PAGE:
Parable - 20 August 2008 04:08 PM

However, if the project is to examine scripture objectively, it must be open to possiblilities or realities that are not dependent on the vagaries of the human condition, for this is perhaps what sets scripture apart from other works, an operational definition, if you will.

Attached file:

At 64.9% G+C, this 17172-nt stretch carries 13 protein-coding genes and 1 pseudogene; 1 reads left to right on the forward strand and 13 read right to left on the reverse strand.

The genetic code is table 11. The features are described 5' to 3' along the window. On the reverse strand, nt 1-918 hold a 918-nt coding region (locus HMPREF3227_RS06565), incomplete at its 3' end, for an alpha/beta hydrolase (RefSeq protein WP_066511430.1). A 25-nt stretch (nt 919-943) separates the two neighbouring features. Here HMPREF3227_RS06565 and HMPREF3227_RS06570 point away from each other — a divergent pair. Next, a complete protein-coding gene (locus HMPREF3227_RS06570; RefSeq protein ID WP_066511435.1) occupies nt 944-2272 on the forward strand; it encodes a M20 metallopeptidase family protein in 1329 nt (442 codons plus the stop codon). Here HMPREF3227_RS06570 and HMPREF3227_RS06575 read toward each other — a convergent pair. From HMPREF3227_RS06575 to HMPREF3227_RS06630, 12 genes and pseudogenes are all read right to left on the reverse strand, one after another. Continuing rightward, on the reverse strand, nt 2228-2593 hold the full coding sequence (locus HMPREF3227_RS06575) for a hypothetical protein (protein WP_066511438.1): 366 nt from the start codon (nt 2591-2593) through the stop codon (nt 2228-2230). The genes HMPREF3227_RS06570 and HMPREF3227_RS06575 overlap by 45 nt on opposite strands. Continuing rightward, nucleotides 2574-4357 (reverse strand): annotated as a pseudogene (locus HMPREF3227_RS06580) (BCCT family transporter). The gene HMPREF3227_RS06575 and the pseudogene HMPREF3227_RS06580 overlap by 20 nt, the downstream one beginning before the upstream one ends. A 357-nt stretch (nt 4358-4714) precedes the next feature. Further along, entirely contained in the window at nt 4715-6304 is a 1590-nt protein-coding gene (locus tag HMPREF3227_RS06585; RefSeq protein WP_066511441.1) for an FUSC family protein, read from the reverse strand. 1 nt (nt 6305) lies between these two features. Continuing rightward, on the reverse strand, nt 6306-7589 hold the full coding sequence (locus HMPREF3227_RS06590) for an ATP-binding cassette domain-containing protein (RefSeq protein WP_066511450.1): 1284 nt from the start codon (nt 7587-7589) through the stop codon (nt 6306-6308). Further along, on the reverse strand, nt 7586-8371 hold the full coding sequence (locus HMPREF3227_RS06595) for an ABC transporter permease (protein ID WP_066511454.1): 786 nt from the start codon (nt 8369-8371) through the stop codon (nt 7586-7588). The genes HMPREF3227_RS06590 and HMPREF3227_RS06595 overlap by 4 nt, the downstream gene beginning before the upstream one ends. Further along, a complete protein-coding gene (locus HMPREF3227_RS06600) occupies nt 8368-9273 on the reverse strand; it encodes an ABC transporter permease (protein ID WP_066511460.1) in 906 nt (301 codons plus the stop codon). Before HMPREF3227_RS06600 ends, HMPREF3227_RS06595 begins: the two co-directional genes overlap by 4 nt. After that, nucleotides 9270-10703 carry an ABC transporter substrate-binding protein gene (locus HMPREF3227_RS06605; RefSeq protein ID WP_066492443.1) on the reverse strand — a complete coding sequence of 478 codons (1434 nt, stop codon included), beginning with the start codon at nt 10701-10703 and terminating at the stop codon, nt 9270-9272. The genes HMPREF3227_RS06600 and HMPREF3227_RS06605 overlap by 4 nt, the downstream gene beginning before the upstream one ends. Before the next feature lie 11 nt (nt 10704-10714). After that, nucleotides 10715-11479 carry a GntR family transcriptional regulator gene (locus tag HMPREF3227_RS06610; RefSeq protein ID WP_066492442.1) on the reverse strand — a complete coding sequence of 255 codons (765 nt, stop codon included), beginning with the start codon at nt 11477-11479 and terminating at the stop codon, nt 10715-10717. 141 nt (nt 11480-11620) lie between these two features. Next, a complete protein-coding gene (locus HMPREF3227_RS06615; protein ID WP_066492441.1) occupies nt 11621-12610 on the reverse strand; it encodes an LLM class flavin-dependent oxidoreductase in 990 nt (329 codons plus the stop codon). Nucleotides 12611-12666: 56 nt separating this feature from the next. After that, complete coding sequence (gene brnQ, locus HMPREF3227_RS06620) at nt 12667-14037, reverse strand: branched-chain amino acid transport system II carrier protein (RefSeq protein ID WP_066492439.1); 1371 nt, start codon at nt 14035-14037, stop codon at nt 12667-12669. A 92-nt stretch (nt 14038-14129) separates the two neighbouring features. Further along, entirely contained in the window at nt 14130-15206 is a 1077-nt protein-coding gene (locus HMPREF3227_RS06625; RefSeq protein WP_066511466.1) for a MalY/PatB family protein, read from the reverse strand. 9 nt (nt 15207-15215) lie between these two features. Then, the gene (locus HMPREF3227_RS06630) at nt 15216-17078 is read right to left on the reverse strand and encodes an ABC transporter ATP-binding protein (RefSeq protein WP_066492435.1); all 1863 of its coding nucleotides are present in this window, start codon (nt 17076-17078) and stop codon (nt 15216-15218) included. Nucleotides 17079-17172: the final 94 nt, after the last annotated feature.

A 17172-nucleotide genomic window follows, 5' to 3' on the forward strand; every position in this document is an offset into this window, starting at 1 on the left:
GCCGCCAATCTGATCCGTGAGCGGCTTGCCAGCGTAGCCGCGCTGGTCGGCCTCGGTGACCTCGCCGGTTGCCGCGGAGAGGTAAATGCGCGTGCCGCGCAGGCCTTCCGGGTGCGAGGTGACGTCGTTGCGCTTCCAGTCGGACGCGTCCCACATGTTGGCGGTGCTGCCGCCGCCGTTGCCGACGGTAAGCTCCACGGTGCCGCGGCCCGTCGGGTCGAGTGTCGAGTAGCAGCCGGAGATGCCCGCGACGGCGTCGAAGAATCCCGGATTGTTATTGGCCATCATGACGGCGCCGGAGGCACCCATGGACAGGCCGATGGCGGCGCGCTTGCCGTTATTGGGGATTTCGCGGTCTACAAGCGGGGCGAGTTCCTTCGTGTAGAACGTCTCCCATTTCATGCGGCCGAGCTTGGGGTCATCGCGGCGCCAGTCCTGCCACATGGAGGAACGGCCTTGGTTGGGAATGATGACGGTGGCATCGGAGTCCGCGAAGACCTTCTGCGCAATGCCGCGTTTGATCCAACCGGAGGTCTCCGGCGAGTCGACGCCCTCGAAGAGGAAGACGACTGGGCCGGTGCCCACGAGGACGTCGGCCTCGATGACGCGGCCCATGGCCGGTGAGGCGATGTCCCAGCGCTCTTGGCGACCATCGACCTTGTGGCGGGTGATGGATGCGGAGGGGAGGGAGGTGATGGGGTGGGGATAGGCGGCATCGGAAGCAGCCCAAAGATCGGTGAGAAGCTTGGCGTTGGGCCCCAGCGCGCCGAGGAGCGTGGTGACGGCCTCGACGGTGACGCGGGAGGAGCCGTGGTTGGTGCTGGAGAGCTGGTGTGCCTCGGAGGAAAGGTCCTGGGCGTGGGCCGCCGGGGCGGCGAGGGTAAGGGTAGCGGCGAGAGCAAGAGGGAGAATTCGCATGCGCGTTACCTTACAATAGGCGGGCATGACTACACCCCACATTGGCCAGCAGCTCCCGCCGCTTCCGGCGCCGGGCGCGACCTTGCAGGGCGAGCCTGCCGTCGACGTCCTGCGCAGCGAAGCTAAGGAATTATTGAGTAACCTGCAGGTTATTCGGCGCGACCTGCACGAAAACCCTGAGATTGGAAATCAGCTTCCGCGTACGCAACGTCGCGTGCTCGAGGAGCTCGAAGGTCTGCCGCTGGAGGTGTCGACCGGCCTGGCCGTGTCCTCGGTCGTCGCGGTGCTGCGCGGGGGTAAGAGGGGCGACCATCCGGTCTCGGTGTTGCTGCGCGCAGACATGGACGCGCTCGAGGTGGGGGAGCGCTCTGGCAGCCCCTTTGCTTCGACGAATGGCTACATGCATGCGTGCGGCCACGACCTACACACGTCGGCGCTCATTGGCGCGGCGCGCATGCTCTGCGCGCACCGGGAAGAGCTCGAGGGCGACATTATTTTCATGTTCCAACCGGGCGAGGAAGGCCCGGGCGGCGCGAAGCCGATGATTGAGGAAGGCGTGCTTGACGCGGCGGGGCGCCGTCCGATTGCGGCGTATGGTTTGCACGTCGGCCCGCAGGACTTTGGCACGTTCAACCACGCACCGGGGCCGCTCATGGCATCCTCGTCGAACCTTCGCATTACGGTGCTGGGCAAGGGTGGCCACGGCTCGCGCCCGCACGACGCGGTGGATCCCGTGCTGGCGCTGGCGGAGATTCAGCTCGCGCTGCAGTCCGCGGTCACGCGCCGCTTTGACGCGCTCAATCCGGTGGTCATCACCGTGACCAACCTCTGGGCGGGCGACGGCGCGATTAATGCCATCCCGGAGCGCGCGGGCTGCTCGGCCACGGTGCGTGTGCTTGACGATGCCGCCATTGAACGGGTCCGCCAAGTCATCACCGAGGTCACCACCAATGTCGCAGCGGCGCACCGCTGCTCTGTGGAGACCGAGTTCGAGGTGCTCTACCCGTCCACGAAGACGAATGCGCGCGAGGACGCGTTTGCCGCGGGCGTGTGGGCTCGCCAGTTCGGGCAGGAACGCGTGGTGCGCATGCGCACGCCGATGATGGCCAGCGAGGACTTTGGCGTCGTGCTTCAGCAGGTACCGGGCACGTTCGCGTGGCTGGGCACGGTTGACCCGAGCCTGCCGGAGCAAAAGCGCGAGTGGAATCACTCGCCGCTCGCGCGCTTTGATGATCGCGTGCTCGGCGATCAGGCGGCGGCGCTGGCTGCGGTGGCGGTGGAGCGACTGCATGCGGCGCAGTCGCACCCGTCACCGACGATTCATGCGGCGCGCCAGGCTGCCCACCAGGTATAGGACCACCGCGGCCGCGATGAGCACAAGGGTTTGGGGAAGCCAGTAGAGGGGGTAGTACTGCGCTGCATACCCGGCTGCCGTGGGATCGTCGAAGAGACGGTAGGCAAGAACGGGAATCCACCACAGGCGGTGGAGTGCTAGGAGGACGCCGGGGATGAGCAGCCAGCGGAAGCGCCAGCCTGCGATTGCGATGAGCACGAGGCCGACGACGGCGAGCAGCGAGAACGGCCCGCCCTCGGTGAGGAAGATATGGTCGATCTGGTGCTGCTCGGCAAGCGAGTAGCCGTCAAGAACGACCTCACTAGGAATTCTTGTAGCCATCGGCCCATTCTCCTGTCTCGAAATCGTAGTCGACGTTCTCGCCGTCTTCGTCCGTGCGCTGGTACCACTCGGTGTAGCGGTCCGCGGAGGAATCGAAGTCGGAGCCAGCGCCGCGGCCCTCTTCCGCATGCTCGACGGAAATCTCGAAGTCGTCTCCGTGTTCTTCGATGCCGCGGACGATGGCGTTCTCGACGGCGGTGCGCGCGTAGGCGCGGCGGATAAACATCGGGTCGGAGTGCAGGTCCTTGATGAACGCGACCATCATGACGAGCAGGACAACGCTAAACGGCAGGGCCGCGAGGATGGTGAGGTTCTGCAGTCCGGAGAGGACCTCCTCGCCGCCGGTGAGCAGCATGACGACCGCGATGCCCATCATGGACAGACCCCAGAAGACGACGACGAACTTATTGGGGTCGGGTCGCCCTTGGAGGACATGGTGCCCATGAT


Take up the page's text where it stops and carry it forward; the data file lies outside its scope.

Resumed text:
I think that being “open to the possibilities or realities independently of the vagaries of the human condition” is a project that theology claims as its exclusive purview. Many people, especially scientists, question how “open” this inquiry is in actuality, since it is not open to the possibility that “possibility” is related to aspects other than divinity. Both the constants and the vagaries (as realities) of the human condition are subjects that science is also tackling enthusiastically, and is a job that it has wrested from theology not without some struggle. That considering “possibilities” alone is acceptable to many people - but that considering “realities” is not - is a function partly of the fact that the “realities” also include the “foibles” - the constants and the vagaries. Attempting to reconcile realities and possibilities is now an open competition between science and theology; the science of possibilities is mainly contained in complexity and chaos theories; theology has seen fit to stick with teleology. What is not well-handled by theologians is confronting the errors, inaccuracies, and contradictions of texts that purport to be considering accurately realities of the human condition while attempting to reconcile those with “purpose” and “possibility”, and remaining badly bogged down in teleology.